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Everything you need to know about Quiet quitting

Everything you need to know about Quiet quitting

It became a cliche to say how much the pandemic has impacted everyday life, including where and how people work. But that is precisely the reason why we see dysfunctional teams and companies. During the pandemic, especially curfews, people start to reassess their priorities. And some of them decided work is not what is (the most) important.

This impacted the relationships and communication with employees and managers. Consequently, it influenced how the work was done. Employees feel disconnected, which makes them frustrated. They also see how others are working less than usual, so they ask themselves:

Why should I put any additional effort into my job, when bare minumum is enough?

And that is how every quiet quitting story is started.

In this article, we will cover five topics to help you understand quiet quitting and prevent it.

This article includes the following:

  • what is quite quitting
  • sign of quite quitting
  • how to deal with it
  • how to prevent it
  • quiet quitting tips

What is quiet quitting?

It is a form of employee disengagement where employees decide to fulfill only the bare minimum job requirements. Their only goal is to keep the job and nothing more. They don't care whether the company will succeed, their team's future, and how to make an impact. Usually, they don't care about career advancement.

It can be seen as an employee power move. —an effort to regain or retain their self-respect when they feel a psychological threat in the workplace from those who make the rules,"

But this became a movement that has been gaining instigation since 2021. While the trend to give everything for the job lasted for a long time, numerous people only want to do the contractually agreed minimum while generally looking for a new job.

Reddit's antiwork community has more than 2.3 million members, mainly from North America. Even though the community is not solely focused on quite quitting, most of their member are inserted in techniques, examples, and even guides on how to do it.

Whom should we blame?

This depends on the view - from the managerial, moral, and business culture.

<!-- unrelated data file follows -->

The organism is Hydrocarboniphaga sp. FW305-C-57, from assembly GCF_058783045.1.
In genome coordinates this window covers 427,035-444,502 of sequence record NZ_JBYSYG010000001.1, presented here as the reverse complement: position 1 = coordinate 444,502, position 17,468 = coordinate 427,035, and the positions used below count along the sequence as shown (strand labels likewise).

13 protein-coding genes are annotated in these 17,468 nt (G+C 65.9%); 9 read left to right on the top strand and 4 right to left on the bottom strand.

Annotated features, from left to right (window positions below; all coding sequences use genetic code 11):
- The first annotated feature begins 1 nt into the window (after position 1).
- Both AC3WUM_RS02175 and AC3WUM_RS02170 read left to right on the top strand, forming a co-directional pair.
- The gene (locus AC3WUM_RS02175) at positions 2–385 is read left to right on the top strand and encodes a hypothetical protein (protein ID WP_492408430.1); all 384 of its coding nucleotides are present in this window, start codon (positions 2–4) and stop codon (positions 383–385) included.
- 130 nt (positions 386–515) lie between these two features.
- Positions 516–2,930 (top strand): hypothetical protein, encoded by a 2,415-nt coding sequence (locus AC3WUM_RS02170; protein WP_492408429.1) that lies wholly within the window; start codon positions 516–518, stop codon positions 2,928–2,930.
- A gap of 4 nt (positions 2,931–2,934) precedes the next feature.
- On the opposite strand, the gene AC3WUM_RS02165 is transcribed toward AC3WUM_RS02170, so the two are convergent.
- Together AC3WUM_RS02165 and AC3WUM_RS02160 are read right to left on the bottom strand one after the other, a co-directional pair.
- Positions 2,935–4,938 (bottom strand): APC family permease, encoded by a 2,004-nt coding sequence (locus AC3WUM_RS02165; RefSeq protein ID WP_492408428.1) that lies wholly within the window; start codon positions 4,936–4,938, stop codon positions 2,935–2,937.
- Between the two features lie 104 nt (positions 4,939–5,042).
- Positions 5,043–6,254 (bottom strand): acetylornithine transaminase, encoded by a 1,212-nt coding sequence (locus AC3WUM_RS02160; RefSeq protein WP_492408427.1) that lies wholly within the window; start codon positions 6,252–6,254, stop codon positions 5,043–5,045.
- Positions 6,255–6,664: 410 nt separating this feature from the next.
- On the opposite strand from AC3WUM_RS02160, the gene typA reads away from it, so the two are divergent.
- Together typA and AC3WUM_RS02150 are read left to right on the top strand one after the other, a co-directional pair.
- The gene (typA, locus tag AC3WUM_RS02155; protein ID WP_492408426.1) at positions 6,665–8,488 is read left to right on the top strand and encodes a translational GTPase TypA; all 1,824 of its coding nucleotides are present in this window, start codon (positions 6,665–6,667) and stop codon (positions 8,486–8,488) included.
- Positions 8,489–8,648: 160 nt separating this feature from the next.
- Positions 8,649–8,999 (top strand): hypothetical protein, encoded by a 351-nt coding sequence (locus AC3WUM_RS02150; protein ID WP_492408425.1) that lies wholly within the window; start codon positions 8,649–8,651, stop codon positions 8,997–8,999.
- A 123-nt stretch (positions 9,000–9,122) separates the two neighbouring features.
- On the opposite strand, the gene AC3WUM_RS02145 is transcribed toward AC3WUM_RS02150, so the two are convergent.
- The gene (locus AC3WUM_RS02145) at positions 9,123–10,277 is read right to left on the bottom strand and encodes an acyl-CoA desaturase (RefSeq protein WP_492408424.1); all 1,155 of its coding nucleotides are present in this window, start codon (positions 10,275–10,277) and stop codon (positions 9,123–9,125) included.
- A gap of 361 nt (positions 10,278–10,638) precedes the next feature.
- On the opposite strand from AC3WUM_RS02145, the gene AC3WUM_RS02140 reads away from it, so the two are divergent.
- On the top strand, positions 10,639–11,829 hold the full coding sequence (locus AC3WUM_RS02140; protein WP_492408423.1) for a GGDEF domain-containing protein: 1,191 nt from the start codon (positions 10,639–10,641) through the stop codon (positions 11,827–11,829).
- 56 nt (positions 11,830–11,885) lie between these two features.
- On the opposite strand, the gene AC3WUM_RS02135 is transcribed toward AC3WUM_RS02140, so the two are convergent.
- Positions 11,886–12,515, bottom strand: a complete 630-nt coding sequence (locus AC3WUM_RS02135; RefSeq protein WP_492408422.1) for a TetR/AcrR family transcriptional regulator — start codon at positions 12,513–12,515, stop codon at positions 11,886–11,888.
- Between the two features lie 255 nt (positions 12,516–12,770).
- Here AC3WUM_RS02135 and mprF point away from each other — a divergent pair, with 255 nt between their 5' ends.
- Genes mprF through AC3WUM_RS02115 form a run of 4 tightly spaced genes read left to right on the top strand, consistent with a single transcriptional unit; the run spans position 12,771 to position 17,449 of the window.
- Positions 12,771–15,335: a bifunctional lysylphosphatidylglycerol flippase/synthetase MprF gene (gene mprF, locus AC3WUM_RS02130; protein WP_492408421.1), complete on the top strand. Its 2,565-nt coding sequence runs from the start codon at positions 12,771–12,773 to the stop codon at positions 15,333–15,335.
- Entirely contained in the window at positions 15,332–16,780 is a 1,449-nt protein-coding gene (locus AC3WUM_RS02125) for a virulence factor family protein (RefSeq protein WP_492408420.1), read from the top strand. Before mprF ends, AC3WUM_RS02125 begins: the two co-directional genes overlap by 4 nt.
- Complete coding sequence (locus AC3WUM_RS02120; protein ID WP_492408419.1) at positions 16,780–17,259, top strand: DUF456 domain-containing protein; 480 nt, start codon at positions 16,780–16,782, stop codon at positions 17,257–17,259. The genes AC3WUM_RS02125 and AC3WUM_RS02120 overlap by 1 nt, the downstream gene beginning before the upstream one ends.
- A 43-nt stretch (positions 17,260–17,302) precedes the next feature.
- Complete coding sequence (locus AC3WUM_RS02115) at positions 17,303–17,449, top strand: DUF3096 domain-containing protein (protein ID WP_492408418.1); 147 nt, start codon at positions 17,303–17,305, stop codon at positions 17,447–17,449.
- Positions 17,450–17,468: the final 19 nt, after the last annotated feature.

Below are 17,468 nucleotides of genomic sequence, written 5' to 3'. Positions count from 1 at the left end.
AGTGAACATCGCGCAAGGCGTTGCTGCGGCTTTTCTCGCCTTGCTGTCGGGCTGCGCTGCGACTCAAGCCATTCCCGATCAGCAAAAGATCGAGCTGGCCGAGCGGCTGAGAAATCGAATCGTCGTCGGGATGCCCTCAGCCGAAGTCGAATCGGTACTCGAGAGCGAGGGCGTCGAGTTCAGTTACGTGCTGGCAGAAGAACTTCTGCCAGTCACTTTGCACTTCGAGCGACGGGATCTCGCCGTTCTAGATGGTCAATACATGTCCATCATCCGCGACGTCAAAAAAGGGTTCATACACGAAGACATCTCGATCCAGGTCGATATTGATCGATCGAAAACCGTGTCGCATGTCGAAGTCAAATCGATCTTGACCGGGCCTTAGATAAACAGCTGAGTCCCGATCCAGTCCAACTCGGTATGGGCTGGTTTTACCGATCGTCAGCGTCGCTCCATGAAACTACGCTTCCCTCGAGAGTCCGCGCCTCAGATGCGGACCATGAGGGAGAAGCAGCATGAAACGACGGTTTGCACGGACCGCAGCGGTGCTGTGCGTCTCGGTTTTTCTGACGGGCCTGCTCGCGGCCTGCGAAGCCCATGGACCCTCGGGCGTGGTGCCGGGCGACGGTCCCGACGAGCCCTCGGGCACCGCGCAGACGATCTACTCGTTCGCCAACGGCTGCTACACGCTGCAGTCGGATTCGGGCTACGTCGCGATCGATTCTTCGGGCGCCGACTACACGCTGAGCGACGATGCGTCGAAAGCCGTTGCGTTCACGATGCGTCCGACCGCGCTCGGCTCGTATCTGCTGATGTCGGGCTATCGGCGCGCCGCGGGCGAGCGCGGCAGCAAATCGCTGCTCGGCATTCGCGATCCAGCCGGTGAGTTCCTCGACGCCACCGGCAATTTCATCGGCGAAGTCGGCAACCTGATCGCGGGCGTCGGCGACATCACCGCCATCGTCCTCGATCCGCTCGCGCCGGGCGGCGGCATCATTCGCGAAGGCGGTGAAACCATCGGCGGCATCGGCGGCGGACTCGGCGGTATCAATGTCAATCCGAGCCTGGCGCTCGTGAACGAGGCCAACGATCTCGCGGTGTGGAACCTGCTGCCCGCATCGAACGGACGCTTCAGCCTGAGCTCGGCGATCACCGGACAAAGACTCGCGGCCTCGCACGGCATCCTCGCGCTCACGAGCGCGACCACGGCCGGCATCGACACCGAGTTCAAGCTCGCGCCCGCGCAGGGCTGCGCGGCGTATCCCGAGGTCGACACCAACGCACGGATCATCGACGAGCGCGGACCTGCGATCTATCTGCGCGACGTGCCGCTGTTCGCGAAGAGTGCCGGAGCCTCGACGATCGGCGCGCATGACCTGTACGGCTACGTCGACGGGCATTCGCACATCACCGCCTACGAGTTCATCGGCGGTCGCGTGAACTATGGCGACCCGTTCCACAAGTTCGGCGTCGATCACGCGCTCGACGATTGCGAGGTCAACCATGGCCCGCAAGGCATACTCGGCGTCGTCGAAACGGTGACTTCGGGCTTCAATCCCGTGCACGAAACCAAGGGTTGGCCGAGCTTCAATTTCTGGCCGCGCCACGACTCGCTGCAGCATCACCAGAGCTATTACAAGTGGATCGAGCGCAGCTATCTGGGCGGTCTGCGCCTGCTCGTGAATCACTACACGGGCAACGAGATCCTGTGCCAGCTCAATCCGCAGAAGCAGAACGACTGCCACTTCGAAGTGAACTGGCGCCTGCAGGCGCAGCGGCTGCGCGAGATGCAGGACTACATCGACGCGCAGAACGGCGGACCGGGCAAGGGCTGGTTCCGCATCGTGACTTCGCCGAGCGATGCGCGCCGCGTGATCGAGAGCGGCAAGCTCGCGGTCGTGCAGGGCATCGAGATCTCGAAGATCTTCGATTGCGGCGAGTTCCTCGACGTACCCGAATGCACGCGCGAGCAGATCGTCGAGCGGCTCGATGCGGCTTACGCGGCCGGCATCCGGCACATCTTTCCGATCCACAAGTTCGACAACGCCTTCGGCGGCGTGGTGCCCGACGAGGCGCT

Some people see it as an employee power move—an effort to regain or retain their self-respect when they feel a psychological threat in the workplace from those who make the rules,"

Some see it as a response to hustle culture. A mentality that is goal oriented where a person is committed to doing whatever it takes to get ahead, no matter what, regardless of how insurmountable the challenges are. So some communities see Quiet quitting as an active protest to hustle culture.

However, there are valid assumptions that managers must be blamed.

And that is what research from the Gallup study is showing. A study finds that "Quiet quitters" make up at least 50% of the U.S. workforce and probably even more. Also concerning data is U.S. employee engagement, which is at the lowest level in almost a decade. The ratio of engaged to actively disengaged employees is now 1.8 to 1.

How to prevent quiet quitting?

It's a phenomenon that no manager wants to see happen. This "quiet quitting" can be detrimental to morale and productivity, and you must do what you can to prevent it from happening in your workplace. Here are three key strategies:

1. Properly compensate your team. Employees who feel undervalued or underpaid are much more likely to quietly quit than those who feel fairly compensated for their work. Ensure you're offering competitive salaries and benefits and that salary increases are tied to performance.

2. Listen to your team members. Take the time to get feedback from your team regularly and act on it. Employees who feel their concerns are being heard and addressed are much less likely to quietly quit.

3. Maintain boundaries. A healthy work/life balance is crucial for preventing quiet quitting. Make sure your team members have the time to recharge outside of work and don't feel like they're expected to be available 24/7. By respecting your employees' time, you'll build the trust and loyalty that will prevent them from leaving without notice.


Now that you understand what quiet quitting is, why it exists and how to prevent it, you should think about signals from your team members. Try to talk to them as soon as possible and understand their views and emotions.

By doing so, you will understand whether there are any issues and how to manage them on time.